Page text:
11. Dissecting a Regular Expression

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This lesson has a simple walk-through of a typical regular expression in Alteryx that dissects a UK post-code.


RegEx for UK Postcodes

  • In this lesson we dissected RegEx code for extracting the Area and District segment of a UK postcode
  • The first step in creating the code is understanding the data that you are searching for
  • The code used in this lesson is: ([A-Z]([0-9]{1,2}[A-Z]{0,1}|[A-Z]([0-9]{1,2}[A-Z]{0,1})))
  • You can run this code through www.regexr.com to get a better understanding of exactly how it will work


Continuing with the data set we introduced in the previous lesson, let's go through the post code format in a bit of detail.

The postcode area and district component comprises of between 2 and 4 characters.

In its simplest form, these characters come in the following formats: Letter- number such B1, letter-number-letter such as W1A, letter-number-number such as E14, letter-letter-number such as SW1 and letter-letter-number-letter such as EC1A.

To capture the area and district component of the postal code, we've developed the Regex expression currently visible on the screen.

This may look daunting. So let's run through what each section of this code means.

The first section directs the code to look for a letter between A to Z.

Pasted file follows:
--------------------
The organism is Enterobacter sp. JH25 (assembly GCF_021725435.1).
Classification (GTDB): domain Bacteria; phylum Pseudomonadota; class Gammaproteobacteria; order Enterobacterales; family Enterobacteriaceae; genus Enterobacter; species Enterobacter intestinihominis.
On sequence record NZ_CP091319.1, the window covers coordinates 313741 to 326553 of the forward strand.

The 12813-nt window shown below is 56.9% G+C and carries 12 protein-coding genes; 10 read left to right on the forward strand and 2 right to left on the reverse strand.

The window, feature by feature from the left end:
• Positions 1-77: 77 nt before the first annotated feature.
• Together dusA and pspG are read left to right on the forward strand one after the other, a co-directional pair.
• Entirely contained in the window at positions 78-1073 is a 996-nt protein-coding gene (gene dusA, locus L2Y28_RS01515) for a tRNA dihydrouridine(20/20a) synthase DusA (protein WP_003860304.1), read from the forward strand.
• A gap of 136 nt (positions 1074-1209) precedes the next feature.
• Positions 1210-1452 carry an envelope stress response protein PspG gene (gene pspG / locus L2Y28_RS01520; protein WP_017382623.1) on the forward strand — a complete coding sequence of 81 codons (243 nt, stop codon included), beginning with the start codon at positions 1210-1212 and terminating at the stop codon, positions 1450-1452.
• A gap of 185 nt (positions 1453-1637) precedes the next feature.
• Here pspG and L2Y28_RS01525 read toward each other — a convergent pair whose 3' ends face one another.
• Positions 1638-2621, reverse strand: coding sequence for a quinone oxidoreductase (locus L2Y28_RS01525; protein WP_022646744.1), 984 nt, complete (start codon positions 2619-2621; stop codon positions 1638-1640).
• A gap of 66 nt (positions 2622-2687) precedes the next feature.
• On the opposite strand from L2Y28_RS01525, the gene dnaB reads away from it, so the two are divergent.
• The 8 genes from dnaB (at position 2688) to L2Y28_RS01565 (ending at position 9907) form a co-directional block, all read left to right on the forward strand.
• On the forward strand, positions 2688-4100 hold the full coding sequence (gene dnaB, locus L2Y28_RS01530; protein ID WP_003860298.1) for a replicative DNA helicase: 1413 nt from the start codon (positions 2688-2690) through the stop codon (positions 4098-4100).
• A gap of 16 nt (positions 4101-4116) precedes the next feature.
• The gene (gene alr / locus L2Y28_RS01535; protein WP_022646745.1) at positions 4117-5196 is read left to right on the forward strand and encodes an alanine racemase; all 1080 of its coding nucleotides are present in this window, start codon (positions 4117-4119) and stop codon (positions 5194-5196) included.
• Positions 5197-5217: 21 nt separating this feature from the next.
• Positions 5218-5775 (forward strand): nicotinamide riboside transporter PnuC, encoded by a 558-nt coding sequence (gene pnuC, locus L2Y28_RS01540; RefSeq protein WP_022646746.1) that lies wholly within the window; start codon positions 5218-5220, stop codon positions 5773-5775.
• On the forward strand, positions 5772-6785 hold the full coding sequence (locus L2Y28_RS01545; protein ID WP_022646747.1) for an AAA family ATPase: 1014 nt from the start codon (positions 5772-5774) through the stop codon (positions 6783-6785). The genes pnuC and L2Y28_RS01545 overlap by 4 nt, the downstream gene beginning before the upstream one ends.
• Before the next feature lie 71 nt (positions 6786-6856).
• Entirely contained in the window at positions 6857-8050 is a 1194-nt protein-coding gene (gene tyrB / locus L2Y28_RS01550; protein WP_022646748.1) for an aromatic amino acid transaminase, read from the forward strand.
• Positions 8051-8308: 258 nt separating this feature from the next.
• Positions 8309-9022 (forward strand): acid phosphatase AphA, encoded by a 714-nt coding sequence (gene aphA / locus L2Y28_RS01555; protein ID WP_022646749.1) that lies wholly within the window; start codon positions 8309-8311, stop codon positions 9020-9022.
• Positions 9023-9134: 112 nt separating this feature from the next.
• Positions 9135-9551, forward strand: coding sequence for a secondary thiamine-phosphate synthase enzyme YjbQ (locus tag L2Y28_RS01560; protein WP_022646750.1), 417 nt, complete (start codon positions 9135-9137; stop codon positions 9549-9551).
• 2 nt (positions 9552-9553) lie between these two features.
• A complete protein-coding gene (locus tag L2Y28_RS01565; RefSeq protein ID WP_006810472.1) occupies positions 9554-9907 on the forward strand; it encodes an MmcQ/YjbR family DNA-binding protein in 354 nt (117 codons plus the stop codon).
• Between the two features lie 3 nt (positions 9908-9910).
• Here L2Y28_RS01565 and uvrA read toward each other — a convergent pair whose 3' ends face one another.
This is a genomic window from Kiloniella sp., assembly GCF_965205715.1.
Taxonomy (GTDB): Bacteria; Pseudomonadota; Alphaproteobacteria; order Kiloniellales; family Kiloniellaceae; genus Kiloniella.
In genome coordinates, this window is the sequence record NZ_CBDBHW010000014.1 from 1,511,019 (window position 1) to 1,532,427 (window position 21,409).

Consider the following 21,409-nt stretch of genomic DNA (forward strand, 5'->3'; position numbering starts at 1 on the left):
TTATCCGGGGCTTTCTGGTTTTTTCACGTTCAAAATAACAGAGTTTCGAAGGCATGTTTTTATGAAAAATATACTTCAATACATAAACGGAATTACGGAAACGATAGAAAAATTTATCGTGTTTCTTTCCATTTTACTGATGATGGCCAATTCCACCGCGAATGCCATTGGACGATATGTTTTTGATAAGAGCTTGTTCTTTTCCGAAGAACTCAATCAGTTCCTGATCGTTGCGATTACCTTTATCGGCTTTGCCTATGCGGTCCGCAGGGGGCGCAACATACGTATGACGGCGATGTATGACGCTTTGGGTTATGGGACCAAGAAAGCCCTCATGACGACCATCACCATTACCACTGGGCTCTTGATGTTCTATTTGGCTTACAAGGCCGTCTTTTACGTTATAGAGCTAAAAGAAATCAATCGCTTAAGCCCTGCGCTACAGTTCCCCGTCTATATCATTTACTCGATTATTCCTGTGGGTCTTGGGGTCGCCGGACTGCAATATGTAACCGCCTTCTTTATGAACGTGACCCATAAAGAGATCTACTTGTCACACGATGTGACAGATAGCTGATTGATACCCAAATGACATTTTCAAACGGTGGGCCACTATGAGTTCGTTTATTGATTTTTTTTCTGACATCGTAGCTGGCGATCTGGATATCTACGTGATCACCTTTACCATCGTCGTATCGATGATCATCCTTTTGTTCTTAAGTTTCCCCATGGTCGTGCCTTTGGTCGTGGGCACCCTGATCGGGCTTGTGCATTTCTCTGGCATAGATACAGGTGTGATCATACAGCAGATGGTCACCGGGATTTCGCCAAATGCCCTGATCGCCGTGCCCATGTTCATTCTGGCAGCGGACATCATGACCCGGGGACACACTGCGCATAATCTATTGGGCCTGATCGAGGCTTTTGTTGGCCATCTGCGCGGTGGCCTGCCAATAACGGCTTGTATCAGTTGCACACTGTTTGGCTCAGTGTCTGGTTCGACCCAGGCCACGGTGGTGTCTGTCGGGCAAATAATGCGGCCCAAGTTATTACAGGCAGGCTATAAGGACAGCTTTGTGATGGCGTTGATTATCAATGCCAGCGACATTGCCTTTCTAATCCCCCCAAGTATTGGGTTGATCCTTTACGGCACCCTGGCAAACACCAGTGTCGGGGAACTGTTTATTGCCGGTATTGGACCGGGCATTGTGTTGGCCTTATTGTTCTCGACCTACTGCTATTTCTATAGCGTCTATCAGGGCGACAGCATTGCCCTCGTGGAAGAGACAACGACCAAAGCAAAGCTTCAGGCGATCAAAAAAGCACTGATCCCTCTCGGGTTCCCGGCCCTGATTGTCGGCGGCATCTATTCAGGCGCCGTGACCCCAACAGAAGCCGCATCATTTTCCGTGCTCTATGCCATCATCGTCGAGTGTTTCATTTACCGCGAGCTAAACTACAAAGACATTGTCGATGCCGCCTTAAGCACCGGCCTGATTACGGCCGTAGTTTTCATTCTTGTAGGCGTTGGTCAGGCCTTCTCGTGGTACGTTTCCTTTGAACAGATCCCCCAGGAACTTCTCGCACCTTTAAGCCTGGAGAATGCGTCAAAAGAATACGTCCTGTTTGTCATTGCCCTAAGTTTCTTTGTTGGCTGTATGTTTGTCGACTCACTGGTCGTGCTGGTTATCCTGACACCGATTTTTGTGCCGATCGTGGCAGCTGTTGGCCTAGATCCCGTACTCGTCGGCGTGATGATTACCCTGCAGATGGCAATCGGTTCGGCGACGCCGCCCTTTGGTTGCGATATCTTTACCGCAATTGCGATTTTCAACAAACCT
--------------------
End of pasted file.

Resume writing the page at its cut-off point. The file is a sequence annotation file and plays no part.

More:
This is followed by a bracket. Inside the bracket, we have 2 sub-expressions separated by a bar symbol.

The bar symbol can be read as or.

Like the conditional statements we have looked at previously.

The first sub-expression says look for a number between 0 and 9 appearing once or twice followed by a letter between A to Z appearing 0 times, or one time.

The second sub-expression says look for a letter between A to Z followed by a number between 0 and 9 appear in one time or two times followed by a letter between A to Z appearing no times or one time.

More simply, the first sub-expression will pull any postal codes in the letter-number, letter-number-number and letter-number-letter formats.

The second sub-expression will pull any postal codes in the letter-letter-number and letter-letter-number-letter formats.

This is a confusing topic so there's no harm in taking some time to consider this statement.

For example, you may want to paste it into one of the online regular expression editors such as RegexR.com but just some of the criteria and notice the consequent changes.

In the next lesson, we'll apply this expression to our postal code data set.